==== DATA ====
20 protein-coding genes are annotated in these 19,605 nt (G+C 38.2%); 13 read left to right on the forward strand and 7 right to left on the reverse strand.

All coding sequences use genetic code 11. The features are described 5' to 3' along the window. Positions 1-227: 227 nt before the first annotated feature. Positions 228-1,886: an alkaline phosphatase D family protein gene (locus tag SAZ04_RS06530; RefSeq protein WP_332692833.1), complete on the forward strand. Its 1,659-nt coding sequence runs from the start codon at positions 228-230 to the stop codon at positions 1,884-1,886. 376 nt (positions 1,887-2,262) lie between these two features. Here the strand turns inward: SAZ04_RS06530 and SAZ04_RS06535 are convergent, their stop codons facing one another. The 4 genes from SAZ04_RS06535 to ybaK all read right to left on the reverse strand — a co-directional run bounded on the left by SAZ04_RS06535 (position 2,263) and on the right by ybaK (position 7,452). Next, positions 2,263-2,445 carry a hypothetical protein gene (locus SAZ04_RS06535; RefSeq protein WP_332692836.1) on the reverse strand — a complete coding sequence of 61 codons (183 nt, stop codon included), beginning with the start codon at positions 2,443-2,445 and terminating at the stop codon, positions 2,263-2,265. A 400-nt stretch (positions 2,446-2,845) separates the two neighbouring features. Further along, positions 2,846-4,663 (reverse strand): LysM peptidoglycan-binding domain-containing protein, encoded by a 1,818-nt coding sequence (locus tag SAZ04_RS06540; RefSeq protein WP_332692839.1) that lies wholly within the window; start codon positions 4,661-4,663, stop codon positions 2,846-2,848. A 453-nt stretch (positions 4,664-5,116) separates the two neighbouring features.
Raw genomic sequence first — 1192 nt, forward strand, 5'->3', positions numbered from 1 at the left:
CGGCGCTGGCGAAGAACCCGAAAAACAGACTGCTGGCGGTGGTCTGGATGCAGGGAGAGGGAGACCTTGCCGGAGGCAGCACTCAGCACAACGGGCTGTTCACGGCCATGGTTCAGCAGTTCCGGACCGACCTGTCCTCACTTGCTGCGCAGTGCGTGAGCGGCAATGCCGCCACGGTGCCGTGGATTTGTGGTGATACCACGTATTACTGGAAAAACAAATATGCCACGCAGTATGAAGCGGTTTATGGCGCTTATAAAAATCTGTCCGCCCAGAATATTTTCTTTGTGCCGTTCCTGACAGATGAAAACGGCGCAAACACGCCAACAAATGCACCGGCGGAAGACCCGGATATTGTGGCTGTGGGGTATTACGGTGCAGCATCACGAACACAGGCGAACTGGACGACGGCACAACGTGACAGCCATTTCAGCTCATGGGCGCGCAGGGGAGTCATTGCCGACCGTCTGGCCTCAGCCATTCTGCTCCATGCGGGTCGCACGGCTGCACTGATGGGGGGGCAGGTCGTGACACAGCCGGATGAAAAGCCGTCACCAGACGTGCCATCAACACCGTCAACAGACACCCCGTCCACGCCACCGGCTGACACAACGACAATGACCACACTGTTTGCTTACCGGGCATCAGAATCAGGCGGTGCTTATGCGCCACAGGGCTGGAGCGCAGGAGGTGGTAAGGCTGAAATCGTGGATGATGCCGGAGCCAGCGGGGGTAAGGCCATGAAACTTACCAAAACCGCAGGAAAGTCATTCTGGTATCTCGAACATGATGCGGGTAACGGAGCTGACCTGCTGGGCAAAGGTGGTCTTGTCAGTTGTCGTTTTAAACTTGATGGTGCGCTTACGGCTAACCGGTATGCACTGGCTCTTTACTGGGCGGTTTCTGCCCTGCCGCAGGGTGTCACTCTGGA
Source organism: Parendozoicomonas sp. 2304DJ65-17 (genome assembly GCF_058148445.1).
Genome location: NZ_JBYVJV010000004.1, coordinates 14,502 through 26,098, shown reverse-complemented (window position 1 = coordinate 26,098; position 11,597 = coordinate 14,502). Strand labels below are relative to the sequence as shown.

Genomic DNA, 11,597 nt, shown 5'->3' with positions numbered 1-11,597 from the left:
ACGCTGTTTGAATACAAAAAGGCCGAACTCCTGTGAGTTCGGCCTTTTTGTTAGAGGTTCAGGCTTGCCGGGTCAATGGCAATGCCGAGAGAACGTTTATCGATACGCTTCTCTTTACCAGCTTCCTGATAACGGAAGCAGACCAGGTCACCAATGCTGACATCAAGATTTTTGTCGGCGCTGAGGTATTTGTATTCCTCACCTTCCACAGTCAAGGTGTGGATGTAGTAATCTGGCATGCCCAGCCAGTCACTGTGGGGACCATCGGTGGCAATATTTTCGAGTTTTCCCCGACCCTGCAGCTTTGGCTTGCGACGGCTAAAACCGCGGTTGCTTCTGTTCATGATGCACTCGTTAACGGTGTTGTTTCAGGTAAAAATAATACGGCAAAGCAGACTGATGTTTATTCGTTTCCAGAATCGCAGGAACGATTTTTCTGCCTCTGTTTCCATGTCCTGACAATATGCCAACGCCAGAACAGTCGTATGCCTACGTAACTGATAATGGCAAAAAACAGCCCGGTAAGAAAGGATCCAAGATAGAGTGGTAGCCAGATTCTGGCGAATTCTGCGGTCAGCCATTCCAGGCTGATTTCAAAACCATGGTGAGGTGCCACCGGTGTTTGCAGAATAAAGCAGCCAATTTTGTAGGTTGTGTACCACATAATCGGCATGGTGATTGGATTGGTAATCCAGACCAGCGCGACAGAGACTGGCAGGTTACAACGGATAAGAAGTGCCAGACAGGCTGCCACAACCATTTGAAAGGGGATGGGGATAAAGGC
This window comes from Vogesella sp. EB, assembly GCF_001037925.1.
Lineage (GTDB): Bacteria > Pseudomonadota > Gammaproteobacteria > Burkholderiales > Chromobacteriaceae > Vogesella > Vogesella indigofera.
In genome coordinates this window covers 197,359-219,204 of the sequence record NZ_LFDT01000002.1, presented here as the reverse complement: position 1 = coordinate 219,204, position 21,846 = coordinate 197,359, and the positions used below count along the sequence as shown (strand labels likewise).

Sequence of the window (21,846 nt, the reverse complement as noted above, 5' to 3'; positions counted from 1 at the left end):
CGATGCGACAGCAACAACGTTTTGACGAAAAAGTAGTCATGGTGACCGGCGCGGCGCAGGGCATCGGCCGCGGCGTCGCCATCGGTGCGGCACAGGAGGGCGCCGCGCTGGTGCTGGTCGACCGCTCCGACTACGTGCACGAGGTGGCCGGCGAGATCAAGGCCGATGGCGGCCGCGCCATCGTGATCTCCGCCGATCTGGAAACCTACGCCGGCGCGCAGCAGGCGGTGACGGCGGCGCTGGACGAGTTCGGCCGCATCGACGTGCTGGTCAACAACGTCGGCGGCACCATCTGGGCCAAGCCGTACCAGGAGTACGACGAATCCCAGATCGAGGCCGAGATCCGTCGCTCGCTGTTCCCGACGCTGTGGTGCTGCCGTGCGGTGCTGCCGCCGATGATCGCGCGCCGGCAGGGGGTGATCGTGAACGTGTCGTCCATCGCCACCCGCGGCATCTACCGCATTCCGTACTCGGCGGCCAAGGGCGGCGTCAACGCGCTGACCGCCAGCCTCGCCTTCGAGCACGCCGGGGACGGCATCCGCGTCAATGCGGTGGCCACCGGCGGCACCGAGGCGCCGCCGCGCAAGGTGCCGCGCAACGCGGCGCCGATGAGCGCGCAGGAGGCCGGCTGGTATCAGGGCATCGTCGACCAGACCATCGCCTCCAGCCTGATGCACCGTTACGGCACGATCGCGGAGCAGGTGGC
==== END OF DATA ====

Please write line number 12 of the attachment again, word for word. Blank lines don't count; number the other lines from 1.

Sequence of the window (21,846 nt, the reverse complement as noted above, 5' to 3'; positions counted from 1 at the left end):